YouTube is not alone. One of our customers, a broadcasting corporation, found that choosing the right technology to store their digital video – in their case, InfiniFlash™ IF100 from SanDisk®– saved them 24 times the data center space, in addition to delivering electrical savings, better virtual machine performance, and overall improved performance. At a recent Gartner Data Center Conference, they also reported seeing an estimated 20x fewer catastrophic failures with flash.
So what does this mean for organizations? Such efficiencies are getting harder and harder to achieve on premises, and external clouds and services are becoming more and more compelling. GE dropped the bombshell by folding 9,000 of their applications from on-prem into the cloud. And Spotify embraced Google’s cloud platform.
The Cloud is Big (Getting Bigger), and Different
The cloud is accounting for more and more of the server growth, reaching 50% by 2017, with the largest cloud players estimated at having more than a million servers. As such, I see the market to be divided into three segments – the first is a small percentage comprised of hyperscale companies that have just a few sites of very focused applications running on tens of thousands of servers. This segment will see the biggest growth and reap the highest efficiencies. The second is the enterprise market which will still see companies building their own private cloud and on-premise deployment, but this deployment will make most sense for organizations who are running thousands of servers. The third are small sites ‒the largest segment of the overall market‒ which are running just tens of servers at single sites. I see many of this segment moving off-premises and contributing to the cloud’s growth.
What’s in our zettabytes of data is no less important in what’s shaping our enterprise storage outlook and the future of the data center. If we look at a ‘typical’ breakup of a petabyte of data, the biggest growth of user data (40+%!) is in the video and photo tier. But machine learning and analytics on historical data are not much further behind. Eighty percent of data is currently “dark,” and there will be a massive opportunity arising when that data becomes available to computing and analytics. That opportunity is just around the corner.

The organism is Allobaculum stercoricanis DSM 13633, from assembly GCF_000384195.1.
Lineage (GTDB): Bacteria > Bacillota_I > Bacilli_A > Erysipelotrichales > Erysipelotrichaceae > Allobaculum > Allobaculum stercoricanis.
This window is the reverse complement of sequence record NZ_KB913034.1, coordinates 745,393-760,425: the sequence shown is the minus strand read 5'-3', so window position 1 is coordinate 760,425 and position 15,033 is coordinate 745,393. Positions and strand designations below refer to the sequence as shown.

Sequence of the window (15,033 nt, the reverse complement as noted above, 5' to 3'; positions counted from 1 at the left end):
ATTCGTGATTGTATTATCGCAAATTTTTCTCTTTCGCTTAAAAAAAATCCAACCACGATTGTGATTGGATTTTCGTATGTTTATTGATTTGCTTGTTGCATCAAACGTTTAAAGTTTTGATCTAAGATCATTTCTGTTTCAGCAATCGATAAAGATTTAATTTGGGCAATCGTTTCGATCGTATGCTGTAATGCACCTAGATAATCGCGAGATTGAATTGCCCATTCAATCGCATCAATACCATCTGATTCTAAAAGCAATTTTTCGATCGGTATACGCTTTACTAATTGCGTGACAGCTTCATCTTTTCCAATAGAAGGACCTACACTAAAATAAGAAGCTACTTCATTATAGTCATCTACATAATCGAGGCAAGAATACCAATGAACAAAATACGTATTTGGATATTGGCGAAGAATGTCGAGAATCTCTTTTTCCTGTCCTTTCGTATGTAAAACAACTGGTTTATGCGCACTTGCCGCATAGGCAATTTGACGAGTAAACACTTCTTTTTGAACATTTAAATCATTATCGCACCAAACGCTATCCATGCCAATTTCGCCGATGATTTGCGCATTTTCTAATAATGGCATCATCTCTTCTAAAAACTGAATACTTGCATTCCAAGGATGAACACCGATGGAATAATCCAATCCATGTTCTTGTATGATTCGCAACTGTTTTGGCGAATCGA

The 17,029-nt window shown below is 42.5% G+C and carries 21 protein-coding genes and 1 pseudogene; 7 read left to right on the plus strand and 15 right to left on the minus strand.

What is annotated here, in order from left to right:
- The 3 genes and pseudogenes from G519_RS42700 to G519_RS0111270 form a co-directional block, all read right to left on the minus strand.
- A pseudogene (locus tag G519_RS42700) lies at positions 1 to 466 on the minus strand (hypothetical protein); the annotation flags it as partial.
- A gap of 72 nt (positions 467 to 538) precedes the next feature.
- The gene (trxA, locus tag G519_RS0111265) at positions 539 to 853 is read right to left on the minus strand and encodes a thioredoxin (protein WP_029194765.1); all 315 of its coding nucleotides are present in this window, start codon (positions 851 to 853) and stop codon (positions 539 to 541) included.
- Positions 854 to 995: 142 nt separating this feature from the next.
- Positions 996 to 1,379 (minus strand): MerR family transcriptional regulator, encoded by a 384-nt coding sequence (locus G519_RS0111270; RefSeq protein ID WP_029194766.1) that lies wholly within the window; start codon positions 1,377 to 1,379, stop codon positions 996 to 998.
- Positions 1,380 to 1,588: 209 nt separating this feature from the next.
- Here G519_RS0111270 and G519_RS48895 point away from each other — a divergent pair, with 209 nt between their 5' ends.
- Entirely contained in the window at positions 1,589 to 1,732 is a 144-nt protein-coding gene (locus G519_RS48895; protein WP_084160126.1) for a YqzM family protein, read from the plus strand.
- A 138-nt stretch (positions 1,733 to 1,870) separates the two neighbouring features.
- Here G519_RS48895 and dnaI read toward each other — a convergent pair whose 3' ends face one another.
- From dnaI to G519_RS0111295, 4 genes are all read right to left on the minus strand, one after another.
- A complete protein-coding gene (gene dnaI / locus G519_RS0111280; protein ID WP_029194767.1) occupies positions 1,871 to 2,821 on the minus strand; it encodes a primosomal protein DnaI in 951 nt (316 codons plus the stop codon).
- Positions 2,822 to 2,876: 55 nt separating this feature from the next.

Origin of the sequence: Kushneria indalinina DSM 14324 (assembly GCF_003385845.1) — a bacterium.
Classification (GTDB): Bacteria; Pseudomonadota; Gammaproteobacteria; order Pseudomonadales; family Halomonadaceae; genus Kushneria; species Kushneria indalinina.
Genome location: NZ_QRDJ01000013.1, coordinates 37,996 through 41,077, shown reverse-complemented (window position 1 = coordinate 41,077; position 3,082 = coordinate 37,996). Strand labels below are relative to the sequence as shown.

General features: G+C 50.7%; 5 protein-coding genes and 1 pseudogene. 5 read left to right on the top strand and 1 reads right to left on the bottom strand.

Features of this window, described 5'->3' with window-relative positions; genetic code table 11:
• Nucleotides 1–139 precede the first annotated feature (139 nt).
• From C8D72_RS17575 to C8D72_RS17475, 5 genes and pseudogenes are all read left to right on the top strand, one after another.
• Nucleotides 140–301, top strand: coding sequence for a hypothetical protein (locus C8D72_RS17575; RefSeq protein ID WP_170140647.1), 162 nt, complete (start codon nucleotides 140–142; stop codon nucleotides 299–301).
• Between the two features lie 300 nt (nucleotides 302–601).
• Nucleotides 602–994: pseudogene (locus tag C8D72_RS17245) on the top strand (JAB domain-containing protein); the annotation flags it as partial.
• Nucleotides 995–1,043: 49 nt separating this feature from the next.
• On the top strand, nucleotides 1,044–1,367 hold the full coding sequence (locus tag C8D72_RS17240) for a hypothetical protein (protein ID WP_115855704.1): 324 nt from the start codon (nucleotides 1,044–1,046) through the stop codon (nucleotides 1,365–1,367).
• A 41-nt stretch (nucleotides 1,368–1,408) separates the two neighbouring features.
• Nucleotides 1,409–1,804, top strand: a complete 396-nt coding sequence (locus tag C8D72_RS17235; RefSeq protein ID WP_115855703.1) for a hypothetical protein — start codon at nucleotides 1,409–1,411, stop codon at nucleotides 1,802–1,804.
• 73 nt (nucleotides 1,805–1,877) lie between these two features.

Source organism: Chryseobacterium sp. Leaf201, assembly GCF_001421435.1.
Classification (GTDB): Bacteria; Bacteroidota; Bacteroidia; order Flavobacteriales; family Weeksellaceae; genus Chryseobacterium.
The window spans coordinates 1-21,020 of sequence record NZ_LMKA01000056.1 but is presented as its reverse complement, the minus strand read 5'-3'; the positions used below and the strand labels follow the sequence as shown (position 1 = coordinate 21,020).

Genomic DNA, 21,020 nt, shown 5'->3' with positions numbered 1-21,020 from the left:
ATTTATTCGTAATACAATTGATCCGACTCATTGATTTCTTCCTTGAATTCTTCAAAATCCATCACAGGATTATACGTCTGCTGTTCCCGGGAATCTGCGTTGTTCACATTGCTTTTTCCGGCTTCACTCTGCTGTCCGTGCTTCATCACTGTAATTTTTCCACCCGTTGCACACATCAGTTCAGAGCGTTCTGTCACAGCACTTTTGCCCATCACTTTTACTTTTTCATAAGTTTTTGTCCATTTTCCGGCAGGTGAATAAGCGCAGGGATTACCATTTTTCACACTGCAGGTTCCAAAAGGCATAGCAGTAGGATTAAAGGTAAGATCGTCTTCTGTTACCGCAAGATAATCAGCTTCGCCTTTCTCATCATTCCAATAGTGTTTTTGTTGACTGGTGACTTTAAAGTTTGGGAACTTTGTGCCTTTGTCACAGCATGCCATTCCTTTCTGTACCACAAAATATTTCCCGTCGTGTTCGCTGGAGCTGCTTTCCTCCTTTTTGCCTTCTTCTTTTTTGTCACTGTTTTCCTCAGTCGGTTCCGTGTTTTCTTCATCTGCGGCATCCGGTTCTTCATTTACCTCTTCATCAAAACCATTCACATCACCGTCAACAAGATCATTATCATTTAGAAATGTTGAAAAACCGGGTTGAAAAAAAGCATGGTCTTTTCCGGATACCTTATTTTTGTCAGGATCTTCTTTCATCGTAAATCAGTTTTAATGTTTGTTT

Enterprise Storage Outlook: A Storage Hierarchy Ahead
The shape of the memory storage hierarchy in the data center is far from settled. The industry is anticipating the arrival of storage class memory in the memory hierarchy. The implications are prodigious. A new tier will enter the landscape with cheap and plentiful replacement for DRAM and with fast media for persistent storage.
But with that will also come challenges. Bandwidth density will require some fresh ideas and new thinking at the system level. The challenge is also on our counterparts building CPU and DRAM, as bandwidth limitations might be bringing our data path to a halt by 2020. The current commodity or X86 culture will continue to reign for a long time yet, as will resource disaggregation. But as applications will be rearchitected to take advantage of more cores, require far more memory, and see new requirements for data access, we will also see completely new architectures emerge of data-centric systems and pervasive data accessed by multiple applications. We will see the focus move from building hardware architecture and software code to the data and information itself; at unprecedented scale, and delivering insight like never before.